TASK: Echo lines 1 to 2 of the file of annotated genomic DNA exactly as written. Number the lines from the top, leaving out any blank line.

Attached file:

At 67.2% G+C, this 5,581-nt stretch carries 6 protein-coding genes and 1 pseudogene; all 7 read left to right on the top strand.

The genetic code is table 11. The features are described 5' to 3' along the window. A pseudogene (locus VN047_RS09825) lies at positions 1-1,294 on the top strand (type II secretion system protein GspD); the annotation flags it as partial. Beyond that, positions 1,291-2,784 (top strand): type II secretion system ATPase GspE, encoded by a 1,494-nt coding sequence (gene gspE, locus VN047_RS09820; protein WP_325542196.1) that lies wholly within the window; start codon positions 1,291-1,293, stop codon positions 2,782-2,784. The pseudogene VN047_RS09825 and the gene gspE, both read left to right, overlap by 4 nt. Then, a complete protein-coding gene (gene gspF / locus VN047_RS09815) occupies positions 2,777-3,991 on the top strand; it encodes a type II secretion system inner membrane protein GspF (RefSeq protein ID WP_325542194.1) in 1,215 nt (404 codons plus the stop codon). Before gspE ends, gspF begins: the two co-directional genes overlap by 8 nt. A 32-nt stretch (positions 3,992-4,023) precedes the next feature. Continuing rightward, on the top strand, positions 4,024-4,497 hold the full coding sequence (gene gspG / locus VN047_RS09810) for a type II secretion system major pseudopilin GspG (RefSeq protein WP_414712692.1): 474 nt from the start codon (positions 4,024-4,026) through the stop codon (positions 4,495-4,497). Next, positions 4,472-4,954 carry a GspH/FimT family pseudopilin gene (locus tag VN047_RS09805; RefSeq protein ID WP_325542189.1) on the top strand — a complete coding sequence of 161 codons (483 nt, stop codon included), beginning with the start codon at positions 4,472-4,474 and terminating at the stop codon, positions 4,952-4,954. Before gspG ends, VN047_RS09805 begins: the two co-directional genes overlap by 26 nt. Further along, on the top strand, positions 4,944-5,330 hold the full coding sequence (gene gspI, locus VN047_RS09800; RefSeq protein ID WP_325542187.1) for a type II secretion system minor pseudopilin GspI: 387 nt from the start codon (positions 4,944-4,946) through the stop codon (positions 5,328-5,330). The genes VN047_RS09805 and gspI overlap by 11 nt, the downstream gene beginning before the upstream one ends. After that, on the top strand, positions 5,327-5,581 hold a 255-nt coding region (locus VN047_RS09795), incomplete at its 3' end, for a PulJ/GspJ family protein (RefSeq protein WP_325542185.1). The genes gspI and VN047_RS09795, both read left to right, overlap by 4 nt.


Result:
At 67.2% G+C, this 5,581-nt stretch carries 6 protein-coding genes and 1 pseudogene; all 7 read left to right on the top strand.

The genetic code is table 11. The features are described 5' to 3' along the window. A pseudogene (locus VN047_RS09825) lies at positions 1-1,294 on the top strand (type II secretion system protein GspD); the annotation flags it as partial. Beyond that, positions 1,291-2,784 (top strand): type II secretion system ATPase GspE, encoded by a 1,494-nt coding sequence (gene gspE, locus VN047_RS09820; protein WP_325542196.1) that lies wholly within the window; start codon positions 1,291-1,293, stop codon positions 2,782-2,784. The pseudogene VN047_RS09825 and the gene gspE, both read left to right, overlap by 4 nt. Then, a complete protein-coding gene (gene gspF / locus VN047_RS09815) occupies positions 2,777-3,991 on the top strand; it encodes a type II secretion system inner membrane protein GspF (RefSeq protein ID WP_325542194.1) in 1,215 nt (404 codons plus the stop codon). Before gspE ends, gspF begins: the two co-directional genes overlap by 8 nt. A 32-nt stretch (positions 3,992-4,023) precedes the next feature. Continuing rightward, on the top strand, positions 4,024-4,497 hold the full coding sequence (gene gspG / locus VN047_RS09810) for a type II secretion system major pseudopilin GspG (RefSeq protein WP_414712692.1): 474 nt from the start codon (positions 4,024-4,026) through the stop codon (positions 4,495-4,497). Next, positions 4,472-4,954 carry a GspH/FimT family pseudopilin gene (locus tag VN047_RS09805; RefSeq protein ID WP_325542189.1) on the top strand — a complete coding sequence of 161 codons (483 nt, stop codon included), beginning with the start codon at positions 4,472-4,474 and terminating at the stop codon, positions 4,952-4,954. Before gspG ends, VN047_RS09805 begins: the two co-directional genes overlap by 26 nt. Further along, on the top strand, positions 4,944-5,330 hold the full coding sequence (gene gspI, locus VN047_RS09800; RefSeq protein ID WP_325542187.1) for a type II secretion system minor pseudopilin GspI: 387 nt from the start codon (positions 4,944-4,946) through the stop codon (positions 5,328-5,330). The genes VN047_RS09805 and gspI overlap by 11 nt, the downstream gene beginning before the upstream one ends. After that, on the top strand, positions 5,327-5,581 hold a 255-nt coding region (locus VN047_RS09795), incomplete at its 3' end, for a PulJ/GspJ family protein (RefSeq protein WP_325542185.1). The genes gspI and VN047_RS09795, both read left to right, overlap by 4 nt.